5. The exit barriers from Sybase and the entry barriers to others are high. For a medium-to-large application, it will take an average of 10 years for investment for ROI. A simple cost/benefit analysis will verify this statement.
  6. Check our Sybase ASE 15′s total cost of ownership (TCO) compared to Oracle. Based on my clients’ experience, one requires 2.5 Oracle DBAs to provide the same level of service as a single Sybase DBA.
  7. Sybase is fairly modular and has a simple syntax. Contrast this with Oracle where, in most cases, you require a third-party product to allow the DBA to reduce his/her workload. Perhaps that may be a reason why TOAD, a non-Oracle product, is the most popular GUI interface for Oracle!
  8. Since Sybase is a very secure database. In fact, it is a favourite with the U.S. Department of Defense and Central Intelligence Agency. Sybase is quickly bringing the security features — such as extensive Kerberos support, programmable authentication and data encryption — to the market.
  9. SAP’s release of its lightway product for Sybase on Linux and IBM’s steps towards selling their line of P5 Linux servers with ASE, while they have DB2 and Informix themselves, are pretty strong statements about the future of Sybase.
  10. The future of Sybase is secure, largely because it is well entrenched in its core marketplace, the financial services market. More than half of Wall Street runs on Sybase. The majority of complex trading systems and banks use sophisticated replication technology to provide publisher-subscriber or peer-to-peer replication. At this juncture, none of the competitors can provide the same degree of functionality that Sybase Replication Server provides.

Source :http://searchenterpriselinux.techtarget.com/tip/Sybase-vs-Oracle-10-reasons-to-use-Sybase-on-Linux

Sybase DBA Interview Q&A – You Must Know !

October 9th, 2012 4 comments

Dear All,

Few month back, we posted  for Sybase DBA Interview Questions &  Answers Series and we received the lot of your valuable suggestions, regarding that.
Today, I would like to thanks for your thoughts , we tried to consider  same as per our feasibility

Wait is over Now !!  Please download the First Q&A Bank (Limited Edition) with below link :

Sybase-DBA-Interview-Q &A (517)

We are still improving and adding more questions and will be releasing full version by the Month End.
If you are still seeing any correction, improvement, you are most welcome.

Again Thanks, and Happy Learning Sybase !

-Team, sybaseblog.com.

PS : You need to login to download the Q&A Bank.

 

 

ASE15 New Features – II : DBA Perspective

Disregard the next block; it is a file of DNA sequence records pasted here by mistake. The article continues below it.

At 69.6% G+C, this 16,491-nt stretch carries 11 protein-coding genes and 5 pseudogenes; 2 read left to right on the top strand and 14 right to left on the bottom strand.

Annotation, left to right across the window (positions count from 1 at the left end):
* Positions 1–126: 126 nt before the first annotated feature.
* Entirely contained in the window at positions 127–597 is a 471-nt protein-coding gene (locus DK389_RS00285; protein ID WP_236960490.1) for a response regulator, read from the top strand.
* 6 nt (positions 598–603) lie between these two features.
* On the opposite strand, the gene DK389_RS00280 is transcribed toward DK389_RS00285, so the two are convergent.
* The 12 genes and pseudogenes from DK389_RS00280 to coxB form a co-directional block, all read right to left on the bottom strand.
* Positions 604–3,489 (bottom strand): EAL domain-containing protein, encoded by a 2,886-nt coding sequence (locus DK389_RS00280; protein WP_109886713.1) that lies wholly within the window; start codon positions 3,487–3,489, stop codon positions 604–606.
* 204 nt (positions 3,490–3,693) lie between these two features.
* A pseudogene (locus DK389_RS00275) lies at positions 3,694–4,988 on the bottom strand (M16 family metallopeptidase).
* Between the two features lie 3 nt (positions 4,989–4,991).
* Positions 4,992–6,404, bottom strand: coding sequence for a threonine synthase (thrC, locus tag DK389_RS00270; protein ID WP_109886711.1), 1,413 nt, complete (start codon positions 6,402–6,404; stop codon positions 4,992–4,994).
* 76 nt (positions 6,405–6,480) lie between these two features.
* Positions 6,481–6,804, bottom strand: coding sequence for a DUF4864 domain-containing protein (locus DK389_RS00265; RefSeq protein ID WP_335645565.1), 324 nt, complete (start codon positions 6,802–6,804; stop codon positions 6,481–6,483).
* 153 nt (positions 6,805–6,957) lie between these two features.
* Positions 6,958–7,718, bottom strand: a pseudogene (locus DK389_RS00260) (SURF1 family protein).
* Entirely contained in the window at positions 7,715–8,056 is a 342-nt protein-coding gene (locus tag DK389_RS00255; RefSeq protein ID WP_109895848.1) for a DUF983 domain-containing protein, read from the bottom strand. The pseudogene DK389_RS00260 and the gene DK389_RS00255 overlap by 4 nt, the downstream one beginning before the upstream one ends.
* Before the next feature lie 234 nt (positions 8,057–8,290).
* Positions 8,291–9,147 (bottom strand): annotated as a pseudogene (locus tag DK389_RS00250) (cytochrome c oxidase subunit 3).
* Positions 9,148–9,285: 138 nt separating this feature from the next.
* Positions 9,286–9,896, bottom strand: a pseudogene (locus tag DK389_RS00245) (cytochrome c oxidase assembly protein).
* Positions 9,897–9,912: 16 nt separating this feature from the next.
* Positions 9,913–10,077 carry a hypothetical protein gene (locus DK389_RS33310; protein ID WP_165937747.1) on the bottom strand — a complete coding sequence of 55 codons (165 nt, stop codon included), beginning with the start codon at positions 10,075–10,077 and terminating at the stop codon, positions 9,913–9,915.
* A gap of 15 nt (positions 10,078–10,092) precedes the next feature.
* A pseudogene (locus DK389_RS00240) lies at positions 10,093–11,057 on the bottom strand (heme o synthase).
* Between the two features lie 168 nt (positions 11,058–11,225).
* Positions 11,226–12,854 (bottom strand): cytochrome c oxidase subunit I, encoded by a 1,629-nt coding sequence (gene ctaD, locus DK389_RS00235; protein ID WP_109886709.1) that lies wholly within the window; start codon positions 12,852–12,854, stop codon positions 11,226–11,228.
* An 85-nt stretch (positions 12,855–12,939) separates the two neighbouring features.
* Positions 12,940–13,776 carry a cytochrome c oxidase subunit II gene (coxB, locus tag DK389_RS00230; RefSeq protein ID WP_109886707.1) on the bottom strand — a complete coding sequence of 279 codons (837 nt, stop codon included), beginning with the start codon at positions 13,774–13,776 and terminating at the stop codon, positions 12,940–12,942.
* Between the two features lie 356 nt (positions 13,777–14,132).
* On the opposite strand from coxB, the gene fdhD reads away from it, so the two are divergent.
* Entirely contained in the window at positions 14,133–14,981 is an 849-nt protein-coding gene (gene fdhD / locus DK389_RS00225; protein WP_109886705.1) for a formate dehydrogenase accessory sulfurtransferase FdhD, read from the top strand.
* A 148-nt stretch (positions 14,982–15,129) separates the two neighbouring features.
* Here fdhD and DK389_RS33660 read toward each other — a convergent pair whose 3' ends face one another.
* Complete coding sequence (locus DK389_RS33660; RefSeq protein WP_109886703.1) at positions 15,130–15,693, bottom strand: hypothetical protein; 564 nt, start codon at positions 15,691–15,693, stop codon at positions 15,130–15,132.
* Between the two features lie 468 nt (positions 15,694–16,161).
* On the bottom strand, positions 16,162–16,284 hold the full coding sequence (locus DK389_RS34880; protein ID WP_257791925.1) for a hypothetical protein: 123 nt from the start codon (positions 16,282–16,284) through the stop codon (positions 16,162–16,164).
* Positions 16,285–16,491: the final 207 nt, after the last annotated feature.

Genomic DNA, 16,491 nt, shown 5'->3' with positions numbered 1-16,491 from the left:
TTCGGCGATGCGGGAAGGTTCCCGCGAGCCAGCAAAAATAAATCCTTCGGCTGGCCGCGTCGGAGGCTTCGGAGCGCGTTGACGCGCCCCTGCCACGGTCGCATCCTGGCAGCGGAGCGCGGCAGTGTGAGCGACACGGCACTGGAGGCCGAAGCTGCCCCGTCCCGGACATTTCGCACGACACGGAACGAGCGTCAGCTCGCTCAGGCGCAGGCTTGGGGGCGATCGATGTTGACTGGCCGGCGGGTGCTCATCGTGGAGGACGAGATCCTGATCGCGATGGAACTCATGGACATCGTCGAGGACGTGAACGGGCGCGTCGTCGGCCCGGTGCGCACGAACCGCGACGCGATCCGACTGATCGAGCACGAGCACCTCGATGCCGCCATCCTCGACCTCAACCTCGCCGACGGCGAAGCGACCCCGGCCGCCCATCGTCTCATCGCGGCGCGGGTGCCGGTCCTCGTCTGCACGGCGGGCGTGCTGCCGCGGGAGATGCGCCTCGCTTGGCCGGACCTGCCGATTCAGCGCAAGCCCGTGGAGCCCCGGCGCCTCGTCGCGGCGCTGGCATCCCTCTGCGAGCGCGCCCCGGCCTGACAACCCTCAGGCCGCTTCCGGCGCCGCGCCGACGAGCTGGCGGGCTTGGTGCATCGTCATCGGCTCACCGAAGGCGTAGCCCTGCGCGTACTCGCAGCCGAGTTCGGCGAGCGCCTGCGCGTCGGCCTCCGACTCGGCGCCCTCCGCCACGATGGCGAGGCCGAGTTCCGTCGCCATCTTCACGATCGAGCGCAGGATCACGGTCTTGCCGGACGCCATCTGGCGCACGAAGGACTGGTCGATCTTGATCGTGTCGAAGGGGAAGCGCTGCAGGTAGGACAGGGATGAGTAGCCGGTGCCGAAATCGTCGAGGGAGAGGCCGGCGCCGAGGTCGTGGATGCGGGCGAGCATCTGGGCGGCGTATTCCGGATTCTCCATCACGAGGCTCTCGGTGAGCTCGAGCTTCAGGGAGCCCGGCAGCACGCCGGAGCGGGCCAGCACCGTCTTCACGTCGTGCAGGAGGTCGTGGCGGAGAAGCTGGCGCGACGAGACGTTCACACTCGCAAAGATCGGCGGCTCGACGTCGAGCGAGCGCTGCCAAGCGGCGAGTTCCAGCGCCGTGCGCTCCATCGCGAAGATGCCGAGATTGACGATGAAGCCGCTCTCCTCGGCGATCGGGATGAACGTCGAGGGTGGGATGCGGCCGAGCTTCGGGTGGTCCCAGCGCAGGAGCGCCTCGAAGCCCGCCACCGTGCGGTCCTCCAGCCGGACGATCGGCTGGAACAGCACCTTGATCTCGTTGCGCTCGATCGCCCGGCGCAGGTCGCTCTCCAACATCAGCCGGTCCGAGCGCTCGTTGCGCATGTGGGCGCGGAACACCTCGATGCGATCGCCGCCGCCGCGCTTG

September 15th, 2012 No comments

Source :   Sybase Resources on www & sybase.com 

In 2009 , I posted ASE 15 New Features -1 ,  Now recently ASE has released ASE15.7  ESD-2 and these are new features in recent versions;

Happy Reading and Enjoy !

 

ASE 15.7 ESD#2 New Features
==============================

• Automatic compressed Share Memory dump
• In-Row Large Object Compression
• create database Asynchronously
• Shared Query Plans
• User-Defined Optimization Goal
• Expanded Maximum Database Size
• alter table drop column without datacopy
• Enhancements to dump and load : Dump Configuration, History.
• Hash-Based Update Statistics
• Concurrent dump database and dump transaction Commands
• Fast-Logged Bulk Copy
• Enhancements to show_cached_plan_in_xml
• Merging, Splitting & Moving Partitions
• Non blocking Reorg
• Deferred Table Creation
• Granular Permissions & Predicate Priviliages
ASE 15.7 New Features
=============================

• Application Functionality Configuration Group
• ASE Thread-Based Kernel: The ASE kernel us now thread-based instead or process-based
• Data Compression : Use less storage space for the same amount of data, reduce cache memory consumption and improve performance because of lower I/O demands
• New Security Features: End-to-end CIS Kerberos authentication, dual control of encryption keys and unattended startup, secure logins, roles and password management and login profiles
• Abstract Plans in Cached Statements: Abstract plan information can be saved in statement cache
• Shrink Log Space: Allows you to shrink the log space and free storage without re-creating the database using the alter database command to remove unwanted portions of a database log
• Display Currently Set Switches: Allows visibility of all traceflags at the server and session level